In the mix



Since rolled out its regional distribution centre (RDC) programme 18 months ago, 182 dealers have walked from the group. The loss accounted for 11.4 per cent of the group’s direct buy and sparked a great deal of speculation surrounding the benefits of the programme.
Designed by and its board to offer dealers a more efficient way to buy direct, the RDC programme allows the independent dealer to purchase from multiple manufacturers in a mixed pallet. Through’s programme, which operates through three warehouses, dealers can buy from 23 manufacturers and 2,300 SKUs in one order, rather than having to raise 23 different purchase orders and pay a pre-paid minimum that sucks up their cash.
Although many of the dealers that left were stockless and were not prepared to pay for a programme that didn’t work for their business model, president/CEO of Mike Gentile told OPI that it "hurt him in his heart" when others left, because he said he "knew they would have a better future with the RDC programme".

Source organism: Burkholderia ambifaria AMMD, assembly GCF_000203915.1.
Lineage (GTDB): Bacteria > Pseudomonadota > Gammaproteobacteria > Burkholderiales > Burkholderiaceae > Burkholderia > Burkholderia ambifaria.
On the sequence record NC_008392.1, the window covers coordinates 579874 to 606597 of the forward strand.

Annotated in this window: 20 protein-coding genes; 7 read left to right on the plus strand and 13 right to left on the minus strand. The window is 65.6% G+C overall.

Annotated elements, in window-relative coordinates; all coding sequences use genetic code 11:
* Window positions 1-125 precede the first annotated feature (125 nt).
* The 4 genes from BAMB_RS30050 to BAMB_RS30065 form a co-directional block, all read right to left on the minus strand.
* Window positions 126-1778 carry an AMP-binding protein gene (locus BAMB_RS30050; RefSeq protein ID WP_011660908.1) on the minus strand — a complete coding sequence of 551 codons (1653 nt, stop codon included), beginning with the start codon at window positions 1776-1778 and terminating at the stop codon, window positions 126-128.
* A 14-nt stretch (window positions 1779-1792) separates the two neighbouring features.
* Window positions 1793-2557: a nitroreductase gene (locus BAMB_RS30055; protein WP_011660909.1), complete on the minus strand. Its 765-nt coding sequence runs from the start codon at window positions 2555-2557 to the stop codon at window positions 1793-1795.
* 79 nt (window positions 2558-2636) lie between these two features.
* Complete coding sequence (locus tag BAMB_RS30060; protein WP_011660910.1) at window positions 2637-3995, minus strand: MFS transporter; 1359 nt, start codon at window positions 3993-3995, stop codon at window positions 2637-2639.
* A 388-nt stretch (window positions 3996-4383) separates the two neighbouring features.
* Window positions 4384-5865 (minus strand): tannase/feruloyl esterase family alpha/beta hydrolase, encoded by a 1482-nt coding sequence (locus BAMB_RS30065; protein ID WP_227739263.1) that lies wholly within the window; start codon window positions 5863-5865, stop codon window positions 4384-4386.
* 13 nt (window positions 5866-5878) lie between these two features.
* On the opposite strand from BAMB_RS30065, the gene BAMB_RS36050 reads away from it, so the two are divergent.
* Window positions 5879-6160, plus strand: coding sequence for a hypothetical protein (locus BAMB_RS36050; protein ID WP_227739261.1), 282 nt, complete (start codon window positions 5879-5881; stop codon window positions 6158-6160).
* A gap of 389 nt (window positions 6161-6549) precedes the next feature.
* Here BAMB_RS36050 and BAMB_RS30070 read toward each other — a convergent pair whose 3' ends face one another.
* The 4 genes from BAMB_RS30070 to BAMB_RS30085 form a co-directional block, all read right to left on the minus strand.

"There has been a lot of talk in the industry about RDCs not helping dealers," he adds. "But this talk tends to be from dealers that either don’t use the programme or dealers that are not with" has sent five people out into the field to visit 250 dealers that have adopted the RDC programme to measure the visible benefits, as part of its Data Volume Increase (DVI) initiative. The initiative set dealer members RDC purchase goals and total direct buy goals, and then tracked the sales changes over time.
Gentile claims he is "very pleased" with the findings. To offer some examples of the results, Garrigan’s Office Plus saw an 8 per cent direct buy increase and a 2 per cent RDC increase; Yuletide Office Plus marked a 9 per cent direct buy increase and a 16 per cent RDC increase; and JR Freeman Office Products registered a 19 per cent direct buy increase and a 20 per cent RDC increase.
"Dealers reported a clear increase in gross margins, a decrease in inventory levels, faster access to products and a larger amount of working cash freed up for the business as a result," says Gentile. "Like anything else in life, you get out what you put in – dealers need to take time to analyse what they are buying."